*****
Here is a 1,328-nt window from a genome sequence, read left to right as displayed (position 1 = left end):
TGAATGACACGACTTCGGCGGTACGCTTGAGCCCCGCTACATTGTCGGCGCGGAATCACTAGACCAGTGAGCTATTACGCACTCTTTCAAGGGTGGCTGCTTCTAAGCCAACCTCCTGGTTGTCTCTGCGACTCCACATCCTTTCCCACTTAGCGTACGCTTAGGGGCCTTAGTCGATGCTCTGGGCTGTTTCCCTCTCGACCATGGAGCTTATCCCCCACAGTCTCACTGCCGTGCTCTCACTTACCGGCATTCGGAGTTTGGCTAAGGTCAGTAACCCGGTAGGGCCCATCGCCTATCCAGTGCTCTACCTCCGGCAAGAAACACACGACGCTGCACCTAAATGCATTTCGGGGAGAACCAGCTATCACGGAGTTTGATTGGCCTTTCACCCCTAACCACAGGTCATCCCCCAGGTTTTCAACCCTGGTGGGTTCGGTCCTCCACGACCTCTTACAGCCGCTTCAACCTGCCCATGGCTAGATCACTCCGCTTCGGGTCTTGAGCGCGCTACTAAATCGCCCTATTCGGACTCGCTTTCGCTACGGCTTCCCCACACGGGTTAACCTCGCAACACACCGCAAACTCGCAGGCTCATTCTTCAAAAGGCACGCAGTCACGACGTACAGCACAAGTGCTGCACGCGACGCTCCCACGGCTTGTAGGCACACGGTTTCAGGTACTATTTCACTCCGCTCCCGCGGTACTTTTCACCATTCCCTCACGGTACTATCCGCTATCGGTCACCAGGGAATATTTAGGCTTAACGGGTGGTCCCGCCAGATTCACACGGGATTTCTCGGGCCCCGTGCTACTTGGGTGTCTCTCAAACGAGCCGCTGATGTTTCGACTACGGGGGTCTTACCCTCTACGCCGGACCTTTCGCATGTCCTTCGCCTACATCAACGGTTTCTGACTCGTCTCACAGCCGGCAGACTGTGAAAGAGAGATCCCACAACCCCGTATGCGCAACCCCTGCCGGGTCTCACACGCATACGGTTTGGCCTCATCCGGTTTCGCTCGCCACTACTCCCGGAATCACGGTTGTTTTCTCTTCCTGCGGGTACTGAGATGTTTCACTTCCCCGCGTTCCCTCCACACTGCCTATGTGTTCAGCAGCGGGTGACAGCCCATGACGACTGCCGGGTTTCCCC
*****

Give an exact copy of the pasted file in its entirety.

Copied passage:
Here is a 1,328-nt window from a genome sequence, read left to right as displayed (position 1 = left end):
TGAATGACACGACTTCGGCGGTACGCTTGAGCCCCGCTACATTGTCGGCGCGGAATCACTAGACCAGTGAGCTATTACGCACTCTTTCAAGGGTGGCTGCTTCTAAGCCAACCTCCTGGTTGTCTCTGCGACTCCACATCCTTTCCCACTTAGCGTACGCTTAGGGGCCTTAGTCGATGCTCTGGGCTGTTTCCCTCTCGACCATGGAGCTTATCCCCCACAGTCTCACTGCCGTGCTCTCACTTACCGGCATTCGGAGTTTGGCTAAGGTCAGTAACCCGGTAGGGCCCATCGCCTATCCAGTGCTCTACCTCCGGCAAGAAACACACGACGCTGCACCTAAATGCATTTCGGGGAGAACCAGCTATCACGGAGTTTGATTGGCCTTTCACCCCTAACCACAGGTCATCCCCCAGGTTTTCAACCCTGGTGGGTTCGGTCCTCCACGACCTCTTACAGCCGCTTCAACCTGCCCATGGCTAGATCACTCCGCTTCGGGTCTTGAGCGCGCTACTAAATCGCCCTATTCGGACTCGCTTTCGCTACGGCTTCCCCACACGGGTTAACCTCGCAACACACCGCAAACTCGCAGGCTCATTCTTCAAAAGGCACGCAGTCACGACGTACAGCACAAGTGCTGCACGCGACGCTCCCACGGCTTGTAGGCACACGGTTTCAGGTACTATTTCACTCCGCTCCCGCGGTACTTTTCACCATTCCCTCACGGTACTATCCGCTATCGGTCACCAGGGAATATTTAGGCTTAACGGGTGGTCCCGCCAGATTCACACGGGATTTCTCGGGCCCCGTGCTACTTGGGTGTCTCTCAAACGAGCCGCTGATGTTTCGACTACGGGGGTCTTACCCTCTACGCCGGACCTTTCGCATGTCCTTCGCCTACATCAACGGTTTCTGACTCGTCTCACAGCCGGCAGACTGTGAAAGAGAGATCCCACAACCCCGTATGCGCAACCCCTGCCGGGTCTCACACGCATACGGTTTGGCCTCATCCGGTTTCGCTCGCCACTACTCCCGGAATCACGGTTGTTTTCTCTTCCTGCGGGTACTGAGATGTTTCACTTCCCCGCGTTCCCTCCACACTGCCTATGTGTTCAGCAGCGGGTGACAGCCCATGACGACTGCCGGGTTTCCCC